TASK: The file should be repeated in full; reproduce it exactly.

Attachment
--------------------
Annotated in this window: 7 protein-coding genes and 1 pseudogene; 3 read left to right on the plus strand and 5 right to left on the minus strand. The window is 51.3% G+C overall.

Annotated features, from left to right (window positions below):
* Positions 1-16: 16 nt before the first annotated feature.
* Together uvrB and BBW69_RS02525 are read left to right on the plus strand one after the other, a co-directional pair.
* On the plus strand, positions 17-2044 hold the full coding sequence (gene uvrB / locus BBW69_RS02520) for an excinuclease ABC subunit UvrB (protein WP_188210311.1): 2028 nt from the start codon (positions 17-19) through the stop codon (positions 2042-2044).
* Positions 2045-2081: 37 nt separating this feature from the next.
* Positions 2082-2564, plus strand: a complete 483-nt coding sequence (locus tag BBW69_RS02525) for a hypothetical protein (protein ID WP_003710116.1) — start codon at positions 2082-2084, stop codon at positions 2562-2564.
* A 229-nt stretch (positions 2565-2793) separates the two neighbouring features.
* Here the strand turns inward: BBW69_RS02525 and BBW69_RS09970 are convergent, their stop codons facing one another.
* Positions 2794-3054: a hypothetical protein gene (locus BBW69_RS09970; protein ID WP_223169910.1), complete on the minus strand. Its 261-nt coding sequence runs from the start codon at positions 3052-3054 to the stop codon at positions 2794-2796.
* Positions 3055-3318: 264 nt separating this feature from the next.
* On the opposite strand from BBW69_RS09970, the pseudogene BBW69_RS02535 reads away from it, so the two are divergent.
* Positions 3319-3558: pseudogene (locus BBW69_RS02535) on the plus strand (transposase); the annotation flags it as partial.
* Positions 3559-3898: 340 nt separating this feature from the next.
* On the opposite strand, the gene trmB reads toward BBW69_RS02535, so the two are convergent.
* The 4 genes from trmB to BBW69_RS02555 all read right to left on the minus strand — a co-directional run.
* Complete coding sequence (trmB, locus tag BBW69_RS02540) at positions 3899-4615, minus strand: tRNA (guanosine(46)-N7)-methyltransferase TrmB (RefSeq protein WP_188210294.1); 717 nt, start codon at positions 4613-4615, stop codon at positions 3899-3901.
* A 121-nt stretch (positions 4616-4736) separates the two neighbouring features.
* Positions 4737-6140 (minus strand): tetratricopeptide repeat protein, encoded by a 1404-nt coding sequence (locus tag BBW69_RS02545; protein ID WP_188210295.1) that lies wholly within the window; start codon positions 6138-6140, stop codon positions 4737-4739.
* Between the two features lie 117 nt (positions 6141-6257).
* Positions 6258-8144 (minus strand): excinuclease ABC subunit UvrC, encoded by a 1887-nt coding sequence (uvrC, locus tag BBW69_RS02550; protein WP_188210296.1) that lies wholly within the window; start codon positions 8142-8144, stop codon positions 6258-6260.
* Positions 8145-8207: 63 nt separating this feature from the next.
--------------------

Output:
Annotated in this window: 7 protein-coding genes and 1 pseudogene; 3 read left to right on the plus strand and 5 right to left on the minus strand. The window is 51.3% G+C overall.

Annotated features, from left to right (window positions below):
* Positions 1-16: 16 nt before the first annotated feature.
* Together uvrB and BBW69_RS02525 are read left to right on the plus strand one after the other, a co-directional pair.
* On the plus strand, positions 17-2044 hold the full coding sequence (gene uvrB / locus BBW69_RS02520) for an excinuclease ABC subunit UvrB (protein WP_188210311.1): 2028 nt from the start codon (positions 17-19) through the stop codon (positions 2042-2044).
* Positions 2045-2081: 37 nt separating this feature from the next.
* Positions 2082-2564, plus strand: a complete 483-nt coding sequence (locus tag BBW69_RS02525) for a hypothetical protein (protein ID WP_003710116.1) — start codon at positions 2082-2084, stop codon at positions 2562-2564.
* A 229-nt stretch (positions 2565-2793) separates the two neighbouring features.
* Here the strand turns inward: BBW69_RS02525 and BBW69_RS09970 are convergent, their stop codons facing one another.
* Positions 2794-3054: a hypothetical protein gene (locus BBW69_RS09970; protein ID WP_223169910.1), complete on the minus strand. Its 261-nt coding sequence runs from the start codon at positions 3052-3054 to the stop codon at positions 2794-2796.
* Positions 3055-3318: 264 nt separating this feature from the next.
* On the opposite strand from BBW69_RS09970, the pseudogene BBW69_RS02535 reads away from it, so the two are divergent.
* Positions 3319-3558: pseudogene (locus BBW69_RS02535) on the plus strand (transposase); the annotation flags it as partial.
* Positions 3559-3898: 340 nt separating this feature from the next.
* On the opposite strand, the gene trmB reads toward BBW69_RS02535, so the two are convergent.
* The 4 genes from trmB to BBW69_RS02555 all read right to left on the minus strand — a co-directional run.
* Complete coding sequence (trmB, locus tag BBW69_RS02540) at positions 3899-4615, minus strand: tRNA (guanosine(46)-N7)-methyltransferase TrmB (RefSeq protein WP_188210294.1); 717 nt, start codon at positions 4613-4615, stop codon at positions 3899-3901.
* A 121-nt stretch (positions 4616-4736) separates the two neighbouring features.
* Positions 4737-6140 (minus strand): tetratricopeptide repeat protein, encoded by a 1404-nt coding sequence (locus tag BBW69_RS02545; protein ID WP_188210295.1) that lies wholly within the window; start codon positions 6138-6140, stop codon positions 4737-4739.
* Between the two features lie 117 nt (positions 6141-6257).
* Positions 6258-8144 (minus strand): excinuclease ABC subunit UvrC, encoded by a 1887-nt coding sequence (uvrC, locus tag BBW69_RS02550; protein WP_188210296.1) that lies wholly within the window; start codon positions 8142-8144, stop codon positions 6258-6260.
* Positions 8145-8207: 63 nt separating this feature from the next.